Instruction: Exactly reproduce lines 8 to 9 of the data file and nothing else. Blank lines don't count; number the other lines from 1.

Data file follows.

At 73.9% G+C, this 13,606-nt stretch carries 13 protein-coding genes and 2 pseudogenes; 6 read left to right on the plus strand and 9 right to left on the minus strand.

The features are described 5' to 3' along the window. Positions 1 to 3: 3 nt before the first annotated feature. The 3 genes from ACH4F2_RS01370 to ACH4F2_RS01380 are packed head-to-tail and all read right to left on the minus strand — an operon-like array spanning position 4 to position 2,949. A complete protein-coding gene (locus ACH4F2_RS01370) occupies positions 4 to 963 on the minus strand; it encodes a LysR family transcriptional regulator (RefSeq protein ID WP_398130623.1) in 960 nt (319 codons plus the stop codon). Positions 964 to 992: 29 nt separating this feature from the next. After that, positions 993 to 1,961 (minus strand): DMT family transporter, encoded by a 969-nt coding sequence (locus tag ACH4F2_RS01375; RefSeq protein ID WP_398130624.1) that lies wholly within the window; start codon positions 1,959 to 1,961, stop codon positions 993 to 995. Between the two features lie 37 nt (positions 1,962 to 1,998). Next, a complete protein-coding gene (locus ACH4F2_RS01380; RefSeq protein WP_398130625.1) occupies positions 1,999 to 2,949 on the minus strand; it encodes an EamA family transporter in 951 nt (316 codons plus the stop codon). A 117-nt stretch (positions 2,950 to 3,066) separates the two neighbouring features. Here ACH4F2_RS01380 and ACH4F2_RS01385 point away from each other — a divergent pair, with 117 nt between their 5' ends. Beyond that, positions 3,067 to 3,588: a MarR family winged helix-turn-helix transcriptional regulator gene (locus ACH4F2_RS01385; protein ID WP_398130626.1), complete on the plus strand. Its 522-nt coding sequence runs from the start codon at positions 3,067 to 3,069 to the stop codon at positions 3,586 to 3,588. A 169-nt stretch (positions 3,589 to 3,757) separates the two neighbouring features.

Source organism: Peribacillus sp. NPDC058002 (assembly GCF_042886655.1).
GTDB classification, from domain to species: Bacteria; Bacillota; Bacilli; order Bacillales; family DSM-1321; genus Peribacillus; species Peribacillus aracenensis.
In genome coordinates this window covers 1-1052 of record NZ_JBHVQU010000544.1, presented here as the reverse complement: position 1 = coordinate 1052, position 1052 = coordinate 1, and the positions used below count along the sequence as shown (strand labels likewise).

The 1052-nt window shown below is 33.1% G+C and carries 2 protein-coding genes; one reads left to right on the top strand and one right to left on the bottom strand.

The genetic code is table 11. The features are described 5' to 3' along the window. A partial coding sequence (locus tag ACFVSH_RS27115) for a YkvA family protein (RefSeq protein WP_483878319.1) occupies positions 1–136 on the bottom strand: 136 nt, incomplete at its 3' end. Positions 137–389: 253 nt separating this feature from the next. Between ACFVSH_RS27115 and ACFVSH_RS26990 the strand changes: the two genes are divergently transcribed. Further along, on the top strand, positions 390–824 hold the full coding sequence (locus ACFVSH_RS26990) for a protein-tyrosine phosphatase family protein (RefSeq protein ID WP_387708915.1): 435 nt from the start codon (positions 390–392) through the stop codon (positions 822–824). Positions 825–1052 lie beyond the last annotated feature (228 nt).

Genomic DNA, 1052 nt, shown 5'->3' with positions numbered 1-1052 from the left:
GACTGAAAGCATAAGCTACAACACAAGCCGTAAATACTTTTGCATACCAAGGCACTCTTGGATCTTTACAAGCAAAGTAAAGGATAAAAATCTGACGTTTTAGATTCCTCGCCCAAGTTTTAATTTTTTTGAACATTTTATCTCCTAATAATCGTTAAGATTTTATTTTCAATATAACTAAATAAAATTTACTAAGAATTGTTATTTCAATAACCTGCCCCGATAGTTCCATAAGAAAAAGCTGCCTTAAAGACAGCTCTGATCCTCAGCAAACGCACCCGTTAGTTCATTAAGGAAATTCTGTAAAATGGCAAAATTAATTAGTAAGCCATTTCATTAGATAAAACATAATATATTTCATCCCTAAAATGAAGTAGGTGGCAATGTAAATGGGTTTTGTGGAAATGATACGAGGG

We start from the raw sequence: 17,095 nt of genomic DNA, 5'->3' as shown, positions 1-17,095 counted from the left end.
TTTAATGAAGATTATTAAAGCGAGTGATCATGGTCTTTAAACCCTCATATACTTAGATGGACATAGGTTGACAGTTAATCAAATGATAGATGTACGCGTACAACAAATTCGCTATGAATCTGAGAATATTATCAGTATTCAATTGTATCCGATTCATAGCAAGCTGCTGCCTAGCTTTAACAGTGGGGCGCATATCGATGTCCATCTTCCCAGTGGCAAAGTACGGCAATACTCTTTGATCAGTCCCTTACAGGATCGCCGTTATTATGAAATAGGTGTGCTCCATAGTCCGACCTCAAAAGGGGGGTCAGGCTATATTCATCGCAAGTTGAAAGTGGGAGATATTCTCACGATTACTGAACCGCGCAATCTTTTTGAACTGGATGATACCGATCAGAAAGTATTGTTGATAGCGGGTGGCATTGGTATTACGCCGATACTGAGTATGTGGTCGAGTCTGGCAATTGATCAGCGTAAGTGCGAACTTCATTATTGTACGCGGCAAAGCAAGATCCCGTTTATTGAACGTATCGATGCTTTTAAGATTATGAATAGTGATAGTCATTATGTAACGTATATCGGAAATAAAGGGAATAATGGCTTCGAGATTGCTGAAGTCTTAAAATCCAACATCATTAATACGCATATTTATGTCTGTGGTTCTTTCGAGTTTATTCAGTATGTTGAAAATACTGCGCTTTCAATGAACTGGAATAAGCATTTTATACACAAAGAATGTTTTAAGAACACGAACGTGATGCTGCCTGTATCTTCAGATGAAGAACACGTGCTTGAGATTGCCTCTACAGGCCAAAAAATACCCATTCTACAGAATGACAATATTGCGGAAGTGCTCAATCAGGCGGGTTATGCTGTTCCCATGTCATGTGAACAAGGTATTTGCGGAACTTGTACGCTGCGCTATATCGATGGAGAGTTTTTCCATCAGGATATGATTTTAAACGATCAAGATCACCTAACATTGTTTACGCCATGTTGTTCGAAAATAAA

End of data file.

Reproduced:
Genomic DNA, 1052 nt, shown 5'->3' with positions numbered 1-1052 from the left:
GACTGAAAGCATAAGCTACAACACAAGCCGTAAATACTTTTGCATACCAAGGCACTCTTGGATCTTTACAAGCAAAGTAAAGGATAAAAATCTGACGTTTTAGATTCCTCGCCCAAGTTTTAATTTTTTTGAACATTTTATCTCCTAATAATCGTTAAGATTTTATTTTCAATATAACTAAATAAAATTTACTAAGAATTGTTATTTCAATAACCTGCCCCGATAGTTCCATAAGAAAAAGCTGCCTTAAAGACAGCTCTGATCCTCAGCAAACGCACCCGTTAGTTCATTAAGGAAATTCTGTAAAATGGCAAAATTAATTAGTAAGCCATTTCATTAGATAAAACATAATATATTTCATCCCTAAAATGAAGTAGGTGGCAATGTAAATGGGTTTTGTGGAAATGATACGAGGG